Hi Liza,  I have a living trust and I’m the trustee in the trust.  I have a will in the trust.  I wanted to make some changes to the will and I’ve been told by my lawyer that I would have to
make another trust if I want to change the people in my will.  If the will doesn’t have to go to probate why can’t I just make the changes in the will and have my designated
trustee distribute my estate after I’m dead?  One of the people in my will has died, one is in a nursing home and two I haven’t heard from in years.  This doesn’t make
any sense to me.  Can you explain this to me? Well, truthfully, now I’m a tiny bit confused. It sounds like you have a trust, and in that trust you leave assets to various people. (I think that’s what having a “will in the trust” means.) Assuming that you are the Grantor of that trust (the person who established it) and it’s a revocable trust, you can certainly amend the trust to reflect your current intentions. It is common that we lose touch with people over the years, or change our minds about what we want to do with our assets over time. To make a small change to an existing document you would have your lawyer draft a trust amendment for you to sign, changing whatever sections of the existing trust needs revising. If you are making a lot of changes, you’d do what’s called a Restatement of Trust, which is like having an all-new trust with all current terms, but with the same name as the old trust, so you don’t need to retitle assets that are already in it. Maybe that’s what your lawyer meant by a “new trust.”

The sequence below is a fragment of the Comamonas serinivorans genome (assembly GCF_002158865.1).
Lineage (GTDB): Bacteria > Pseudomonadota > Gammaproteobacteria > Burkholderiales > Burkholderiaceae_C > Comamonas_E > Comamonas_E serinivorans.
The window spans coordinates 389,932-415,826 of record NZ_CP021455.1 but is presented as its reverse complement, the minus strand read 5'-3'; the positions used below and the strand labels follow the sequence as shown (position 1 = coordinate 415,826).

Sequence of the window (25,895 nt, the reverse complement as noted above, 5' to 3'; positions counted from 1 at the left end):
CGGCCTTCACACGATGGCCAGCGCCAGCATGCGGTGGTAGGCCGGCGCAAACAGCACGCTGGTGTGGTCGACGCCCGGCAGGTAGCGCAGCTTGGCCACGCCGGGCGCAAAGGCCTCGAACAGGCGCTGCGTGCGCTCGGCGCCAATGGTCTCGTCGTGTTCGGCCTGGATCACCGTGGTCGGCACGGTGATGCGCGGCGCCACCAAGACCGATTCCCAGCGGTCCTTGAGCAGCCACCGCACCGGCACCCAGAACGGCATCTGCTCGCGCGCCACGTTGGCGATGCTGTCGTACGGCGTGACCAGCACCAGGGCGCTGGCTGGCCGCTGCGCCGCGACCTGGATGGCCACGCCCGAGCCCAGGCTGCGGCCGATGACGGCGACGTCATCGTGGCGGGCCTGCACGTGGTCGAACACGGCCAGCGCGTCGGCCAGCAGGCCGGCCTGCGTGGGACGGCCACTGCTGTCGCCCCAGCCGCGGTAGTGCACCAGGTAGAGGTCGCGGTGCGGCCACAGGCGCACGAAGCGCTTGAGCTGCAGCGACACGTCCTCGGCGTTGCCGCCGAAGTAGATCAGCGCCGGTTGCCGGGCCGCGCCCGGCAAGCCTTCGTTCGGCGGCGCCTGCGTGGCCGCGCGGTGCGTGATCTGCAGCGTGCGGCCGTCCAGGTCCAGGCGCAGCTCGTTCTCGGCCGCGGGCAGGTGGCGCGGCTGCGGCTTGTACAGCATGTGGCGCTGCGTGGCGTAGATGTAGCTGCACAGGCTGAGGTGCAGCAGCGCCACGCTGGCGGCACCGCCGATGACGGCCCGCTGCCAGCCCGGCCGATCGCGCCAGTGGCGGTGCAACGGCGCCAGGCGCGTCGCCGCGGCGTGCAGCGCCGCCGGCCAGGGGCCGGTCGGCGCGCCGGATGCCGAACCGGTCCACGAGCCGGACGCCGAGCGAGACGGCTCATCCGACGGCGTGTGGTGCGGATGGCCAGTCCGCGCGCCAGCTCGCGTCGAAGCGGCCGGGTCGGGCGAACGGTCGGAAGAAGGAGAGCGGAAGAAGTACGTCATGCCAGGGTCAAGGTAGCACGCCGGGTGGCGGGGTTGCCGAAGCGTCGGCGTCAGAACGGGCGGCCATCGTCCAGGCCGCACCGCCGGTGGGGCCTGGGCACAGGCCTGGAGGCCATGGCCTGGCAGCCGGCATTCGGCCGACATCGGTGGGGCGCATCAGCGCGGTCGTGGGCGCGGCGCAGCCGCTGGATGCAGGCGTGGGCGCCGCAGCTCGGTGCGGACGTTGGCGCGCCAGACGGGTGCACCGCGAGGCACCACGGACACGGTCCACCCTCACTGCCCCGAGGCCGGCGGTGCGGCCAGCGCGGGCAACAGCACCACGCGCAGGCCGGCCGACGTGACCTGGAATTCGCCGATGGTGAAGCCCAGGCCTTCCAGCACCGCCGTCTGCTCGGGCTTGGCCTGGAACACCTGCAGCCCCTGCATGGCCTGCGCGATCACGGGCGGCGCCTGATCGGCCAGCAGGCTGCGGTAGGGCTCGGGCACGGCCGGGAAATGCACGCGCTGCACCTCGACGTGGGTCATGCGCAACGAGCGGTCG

What Happens if We All Die? The God-Forbid Clause

Dear Liza: I set up a living trust and back up will naming my 3 minor children as beneficiaries.  What if one day, me, my husband and all children die at the same time in an accident? 
Both my parents and in-laws do not live in US.  If none of me, my husband and children survives, I want our estate to pass to our families in Asia.  What is the best way to set this up in my will and living trust? Here’s what you do: put in a section that says that if you, your husband, and all of your children (and their issue–your grandchildren, great grandchildren, and so on…) don’t survive you, that you want your estate split equally between your husband’s surviving parents and siblings and your surviving parents and siblings. I call this the “God Forbid Clause” since it covers an unexpected, but not impossible, scenario.  You can leave your estate to anyone you choose to of course–family, friends, charities.  The important thing is to be specific if you have specific people that you want to benefit. If you don’t really know who to leave your assets to at this point, you  could be more lawyerly and less specific and say “your legal heirs” and this would then be determined under the laws of the state in which you executed your estate planning documents.  If you name specific people you would say where they presently live. And you would let your Trustee and Executor know how to find them by giving them a list of where your parents/siblings live and how to reach them. If your family lives abroad, the tax treatment of their inheritance will depend upon the laws in that jurisdiction.